What Is Direct vs. Indirect Infringement of Patents?

Product and process innovations are often at the heart of business value creation. As a business introduces new products and or enters new markets, the business may evaluate the landscape of existing patents to assess risks of infringement. Likewise, a business may evaluate and/or monitor products and services introduced by other parties, such as competitors, to determine whether these other parties have exposure to patents owned by the business, and evaluate enforcement opportunities accordingly.

Patent claims set forth in an issued patent define specific details of an invention to which an exclusive right is granted in the issued patent. The US patent statute defines under different sections how parties may infringe patent based on specific actions taken by a party to perform all or a portion of the elements of such a patent claim. Additionally, the US patent statute defines an extent to which one party may be an enabler of another party’s infringement so as to be “vicariously” liable for the infringement.

To directly infringe a patent, a party would make, use, offer to sell or sell a patented invention without permission. Such an act of infringement does not require that the accused product or service is an exact copy of a product or service offered by a holder of a patent provided that the accused product or service meets all of the elements of a claim in the infringed patent.

A party may indirectly infringe a patent if that party acts in some manner to enable and/or encourage acts by another party to directly infringe the patent. The US patent statute defines two types of indirect infringement, contributory infringement, and infringement by inducement. A party may be liable for contributory infringement by selling a product that does not have any substantial non-infringing use, even if that product does not meet all of the elements of a claim so as to directly infringe. Similarly, a party may be liable for infringement by inducement if that party actively induces another party to act in a manner so as to directly infringe a patent. Doctrines of indirect infringement may provide opportunities to enforce a patent against parties in a supply chain when enforcement against direct infringers is impractical. For example, while a kit to assemble an infringing product sold to consumers may not directly infringe a patent, indirect infringement may provide an opportunity to enforce the patent against the maker or seller of the kit when enforcement of the patent against individual customers for direct infringement is impractical.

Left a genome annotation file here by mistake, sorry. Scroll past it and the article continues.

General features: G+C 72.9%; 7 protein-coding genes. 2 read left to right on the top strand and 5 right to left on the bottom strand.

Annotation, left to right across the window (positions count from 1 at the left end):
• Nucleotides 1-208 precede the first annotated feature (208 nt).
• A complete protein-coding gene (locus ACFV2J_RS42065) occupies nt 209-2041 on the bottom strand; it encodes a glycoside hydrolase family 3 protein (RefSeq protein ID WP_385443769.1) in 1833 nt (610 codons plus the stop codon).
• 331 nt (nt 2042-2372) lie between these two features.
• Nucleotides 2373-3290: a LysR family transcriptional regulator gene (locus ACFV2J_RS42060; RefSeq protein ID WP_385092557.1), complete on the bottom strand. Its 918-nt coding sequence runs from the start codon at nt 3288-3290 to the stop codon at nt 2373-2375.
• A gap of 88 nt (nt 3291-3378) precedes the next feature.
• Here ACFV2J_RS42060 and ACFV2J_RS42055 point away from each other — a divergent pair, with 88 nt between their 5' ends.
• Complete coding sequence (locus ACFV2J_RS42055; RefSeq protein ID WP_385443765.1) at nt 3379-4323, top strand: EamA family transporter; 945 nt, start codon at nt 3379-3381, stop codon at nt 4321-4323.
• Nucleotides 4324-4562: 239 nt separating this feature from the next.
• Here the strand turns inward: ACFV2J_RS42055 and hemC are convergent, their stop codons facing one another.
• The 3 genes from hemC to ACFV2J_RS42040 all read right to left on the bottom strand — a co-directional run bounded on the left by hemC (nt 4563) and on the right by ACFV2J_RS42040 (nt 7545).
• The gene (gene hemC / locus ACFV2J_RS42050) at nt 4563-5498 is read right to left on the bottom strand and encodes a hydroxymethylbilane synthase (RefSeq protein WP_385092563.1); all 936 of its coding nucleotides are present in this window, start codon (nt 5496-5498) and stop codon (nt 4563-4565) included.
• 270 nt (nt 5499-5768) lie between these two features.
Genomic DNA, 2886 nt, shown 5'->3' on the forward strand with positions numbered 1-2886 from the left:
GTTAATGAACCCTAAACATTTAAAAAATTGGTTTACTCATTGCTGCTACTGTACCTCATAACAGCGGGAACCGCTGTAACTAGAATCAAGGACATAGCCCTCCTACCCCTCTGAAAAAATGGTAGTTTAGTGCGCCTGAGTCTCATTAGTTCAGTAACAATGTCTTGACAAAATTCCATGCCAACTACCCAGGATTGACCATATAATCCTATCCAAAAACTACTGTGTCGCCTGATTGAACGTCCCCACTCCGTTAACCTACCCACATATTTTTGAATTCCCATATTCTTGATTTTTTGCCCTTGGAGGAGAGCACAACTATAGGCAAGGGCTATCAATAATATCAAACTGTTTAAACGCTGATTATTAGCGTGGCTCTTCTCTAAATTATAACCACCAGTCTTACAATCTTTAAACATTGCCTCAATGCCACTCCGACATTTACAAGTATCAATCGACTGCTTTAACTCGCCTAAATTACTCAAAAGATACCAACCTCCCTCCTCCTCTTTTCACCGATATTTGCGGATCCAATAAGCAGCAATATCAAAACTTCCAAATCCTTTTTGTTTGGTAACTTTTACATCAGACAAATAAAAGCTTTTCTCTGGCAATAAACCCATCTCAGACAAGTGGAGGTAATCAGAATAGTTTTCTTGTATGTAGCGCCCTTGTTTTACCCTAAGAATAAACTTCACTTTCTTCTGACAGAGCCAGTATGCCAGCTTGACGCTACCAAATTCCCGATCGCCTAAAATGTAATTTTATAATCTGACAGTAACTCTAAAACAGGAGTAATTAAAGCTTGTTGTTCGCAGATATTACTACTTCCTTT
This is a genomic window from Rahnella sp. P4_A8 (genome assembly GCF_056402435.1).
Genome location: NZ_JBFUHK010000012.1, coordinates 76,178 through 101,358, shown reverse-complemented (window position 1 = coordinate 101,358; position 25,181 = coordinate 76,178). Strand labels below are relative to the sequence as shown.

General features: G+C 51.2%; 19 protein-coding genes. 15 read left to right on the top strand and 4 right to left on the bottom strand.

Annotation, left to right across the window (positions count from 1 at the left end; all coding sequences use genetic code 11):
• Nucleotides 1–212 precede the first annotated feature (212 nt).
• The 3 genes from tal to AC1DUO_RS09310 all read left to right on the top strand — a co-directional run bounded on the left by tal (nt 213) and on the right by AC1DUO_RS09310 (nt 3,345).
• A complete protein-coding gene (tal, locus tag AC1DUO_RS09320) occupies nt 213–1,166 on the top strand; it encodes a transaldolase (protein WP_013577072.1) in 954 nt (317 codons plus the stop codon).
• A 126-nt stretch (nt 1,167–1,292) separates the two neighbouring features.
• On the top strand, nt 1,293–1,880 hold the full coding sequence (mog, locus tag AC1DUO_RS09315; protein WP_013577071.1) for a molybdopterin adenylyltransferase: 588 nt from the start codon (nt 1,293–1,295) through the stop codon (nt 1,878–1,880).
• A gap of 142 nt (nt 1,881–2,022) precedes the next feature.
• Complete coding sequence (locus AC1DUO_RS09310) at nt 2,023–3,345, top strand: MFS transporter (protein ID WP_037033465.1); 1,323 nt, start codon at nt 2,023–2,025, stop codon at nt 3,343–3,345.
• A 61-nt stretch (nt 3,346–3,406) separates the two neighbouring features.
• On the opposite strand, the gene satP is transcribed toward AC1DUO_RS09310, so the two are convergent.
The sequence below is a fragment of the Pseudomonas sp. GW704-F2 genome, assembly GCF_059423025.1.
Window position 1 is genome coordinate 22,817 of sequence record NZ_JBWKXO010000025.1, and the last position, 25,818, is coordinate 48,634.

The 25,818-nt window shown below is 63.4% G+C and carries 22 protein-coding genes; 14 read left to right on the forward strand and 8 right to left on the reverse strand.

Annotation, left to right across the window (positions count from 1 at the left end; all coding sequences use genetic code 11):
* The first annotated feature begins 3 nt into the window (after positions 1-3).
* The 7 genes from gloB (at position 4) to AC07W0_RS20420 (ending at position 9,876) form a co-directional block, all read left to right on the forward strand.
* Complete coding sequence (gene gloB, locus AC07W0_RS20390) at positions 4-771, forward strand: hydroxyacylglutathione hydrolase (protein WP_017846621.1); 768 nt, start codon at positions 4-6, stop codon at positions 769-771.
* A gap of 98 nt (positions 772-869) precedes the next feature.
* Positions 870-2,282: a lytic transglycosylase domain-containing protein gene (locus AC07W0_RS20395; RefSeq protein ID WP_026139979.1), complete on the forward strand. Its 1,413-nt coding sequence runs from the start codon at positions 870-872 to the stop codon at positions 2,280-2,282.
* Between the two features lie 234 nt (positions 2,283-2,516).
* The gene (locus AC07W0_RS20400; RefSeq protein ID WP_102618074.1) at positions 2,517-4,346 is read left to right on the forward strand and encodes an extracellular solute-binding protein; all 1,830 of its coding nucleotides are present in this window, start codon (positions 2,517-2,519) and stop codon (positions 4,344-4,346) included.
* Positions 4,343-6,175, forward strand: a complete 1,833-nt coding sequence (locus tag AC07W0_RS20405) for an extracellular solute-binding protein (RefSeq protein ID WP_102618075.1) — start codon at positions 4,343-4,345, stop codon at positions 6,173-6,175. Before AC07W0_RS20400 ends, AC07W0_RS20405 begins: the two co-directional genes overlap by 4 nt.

A business should understand that acts to infringe a patent do not require advance knowledge of the patent and that a party may be liable as an “innocent” infringer. Nonetheless, an infringing party may be subject to enhanced damages if acts to infringe give rise to willful infringement if infringing acts are performed with knowledge of the infringement and/or intent to infringe.

The US patent statute defines acts of literal infringement in which such acts result in performing each element of a claim as construed by a Federal court. In construing claim language in a patent, a Federal court may consider description and drawings in the patent, as well as extrinsic evidence such as ordinary definitions or expert testimony. In certain circumstances, a Federal court may find liability for infringement under a so-called doctrine of equivalents if there is “equivalence” between elements of an accused product or process and claim elements as construed, even if the alleged acts of infringement do not result in each claim element as construed being literally performed.

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